Ethanol: Boon or Boondoggle?
About This Event

Not since prohibition has ethanol—that intoxicating compound found in beer, wine, and hard liquor—held such a high profile in America's public policy debate. Whether made from corn, sugarcane, woodchips, or the newly famous "switchgrass" mentioned by President George W. Bush in his 2005 State of the Union address, ethanol is being held up as a solution to a number of public policy concerns, including reducing conventional air pollutants, minimizing greenhouse-gas emissions, ending foreign oil dependency, reinvigorating the family farm, and a host of other ethanol-fueled dreams. In an effort to shed light on a policy issue consuming increasing sums of taxpayer dollars in research and subsidies to ethanol producers, panelists at this conference will examine the benefits and detriments of ethanol fuel.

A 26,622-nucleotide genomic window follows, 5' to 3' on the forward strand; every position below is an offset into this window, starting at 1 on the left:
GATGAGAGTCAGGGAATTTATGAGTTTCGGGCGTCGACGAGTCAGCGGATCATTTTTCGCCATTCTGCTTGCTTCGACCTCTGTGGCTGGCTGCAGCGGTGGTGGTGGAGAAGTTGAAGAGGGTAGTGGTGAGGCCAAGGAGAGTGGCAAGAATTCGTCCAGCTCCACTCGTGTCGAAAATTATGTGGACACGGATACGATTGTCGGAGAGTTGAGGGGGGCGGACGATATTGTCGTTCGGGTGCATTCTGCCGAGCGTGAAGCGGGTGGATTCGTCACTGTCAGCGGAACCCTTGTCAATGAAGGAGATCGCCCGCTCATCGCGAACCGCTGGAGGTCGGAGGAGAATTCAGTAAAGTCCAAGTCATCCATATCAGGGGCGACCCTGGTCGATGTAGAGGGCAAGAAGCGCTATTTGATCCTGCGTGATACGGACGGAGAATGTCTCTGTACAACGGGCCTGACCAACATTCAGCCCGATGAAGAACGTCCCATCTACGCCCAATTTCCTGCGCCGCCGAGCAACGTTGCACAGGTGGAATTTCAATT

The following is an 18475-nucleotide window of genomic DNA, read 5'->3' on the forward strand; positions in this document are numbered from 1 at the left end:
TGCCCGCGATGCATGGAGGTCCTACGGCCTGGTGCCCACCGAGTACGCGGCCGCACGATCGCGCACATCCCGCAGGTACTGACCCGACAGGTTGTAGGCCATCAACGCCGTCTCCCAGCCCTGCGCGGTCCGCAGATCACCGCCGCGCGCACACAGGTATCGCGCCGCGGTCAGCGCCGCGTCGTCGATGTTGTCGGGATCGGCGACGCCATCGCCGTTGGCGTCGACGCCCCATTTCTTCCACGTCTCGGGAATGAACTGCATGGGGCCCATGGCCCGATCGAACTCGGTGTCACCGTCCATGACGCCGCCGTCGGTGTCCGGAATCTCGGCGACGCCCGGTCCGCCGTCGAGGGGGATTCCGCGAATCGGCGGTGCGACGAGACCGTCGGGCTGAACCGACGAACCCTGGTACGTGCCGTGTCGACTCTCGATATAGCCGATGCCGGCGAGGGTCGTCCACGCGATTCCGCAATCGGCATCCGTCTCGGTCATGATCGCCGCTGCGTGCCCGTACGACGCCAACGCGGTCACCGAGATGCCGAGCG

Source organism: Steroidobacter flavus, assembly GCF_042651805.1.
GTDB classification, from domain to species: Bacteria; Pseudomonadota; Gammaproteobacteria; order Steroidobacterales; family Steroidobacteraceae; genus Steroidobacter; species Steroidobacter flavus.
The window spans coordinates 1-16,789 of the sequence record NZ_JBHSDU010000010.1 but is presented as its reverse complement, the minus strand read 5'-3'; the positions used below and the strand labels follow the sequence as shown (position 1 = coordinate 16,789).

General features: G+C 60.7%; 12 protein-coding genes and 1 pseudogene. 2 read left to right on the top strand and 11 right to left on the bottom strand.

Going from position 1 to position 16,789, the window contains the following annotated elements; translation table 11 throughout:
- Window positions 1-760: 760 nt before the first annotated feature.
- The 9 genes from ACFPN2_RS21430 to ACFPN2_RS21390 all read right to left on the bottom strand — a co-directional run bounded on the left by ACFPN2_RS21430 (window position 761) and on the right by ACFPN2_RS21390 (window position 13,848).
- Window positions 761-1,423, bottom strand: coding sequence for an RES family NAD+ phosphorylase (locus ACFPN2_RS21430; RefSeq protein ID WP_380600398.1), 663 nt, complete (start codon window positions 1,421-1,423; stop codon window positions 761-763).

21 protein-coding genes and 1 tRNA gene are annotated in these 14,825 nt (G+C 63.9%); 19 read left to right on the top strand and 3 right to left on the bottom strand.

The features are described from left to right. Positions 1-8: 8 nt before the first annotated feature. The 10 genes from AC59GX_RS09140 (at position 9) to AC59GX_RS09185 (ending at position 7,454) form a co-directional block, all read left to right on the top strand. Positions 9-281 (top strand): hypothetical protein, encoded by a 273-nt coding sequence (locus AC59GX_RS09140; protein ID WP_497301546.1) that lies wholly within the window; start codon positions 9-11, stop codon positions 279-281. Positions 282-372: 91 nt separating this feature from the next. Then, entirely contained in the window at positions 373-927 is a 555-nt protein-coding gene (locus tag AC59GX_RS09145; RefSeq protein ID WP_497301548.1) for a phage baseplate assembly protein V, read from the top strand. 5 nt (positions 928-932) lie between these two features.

9:15 a.m.
Registration and Breakfast
Bruce Dale, Department of Chemical Engineering and Materials Science, Michigan State University
David Pimentel, College of Agriculture and Life Sciences, Cornell University
Lester Lave, Carnegie Mellon University
Kenneth P. Green, AEI
12:00 p.m.
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Kenneth P.


Steven F.
  • Steven F. Hayward was previously the F.K. Weyerhaeuser Fellow at AEI. He is the author of the Almanac of Environmental Trends, and the author of many books on environmental topics. He has written biographies of Presidents Jimmy Carter and Ronald Reagan and of Winston Churchill, and the upcoming book, The Politically Incorrect Guide to the Presidents. He contributed to AEI's Energy and Environment Outlook series. 
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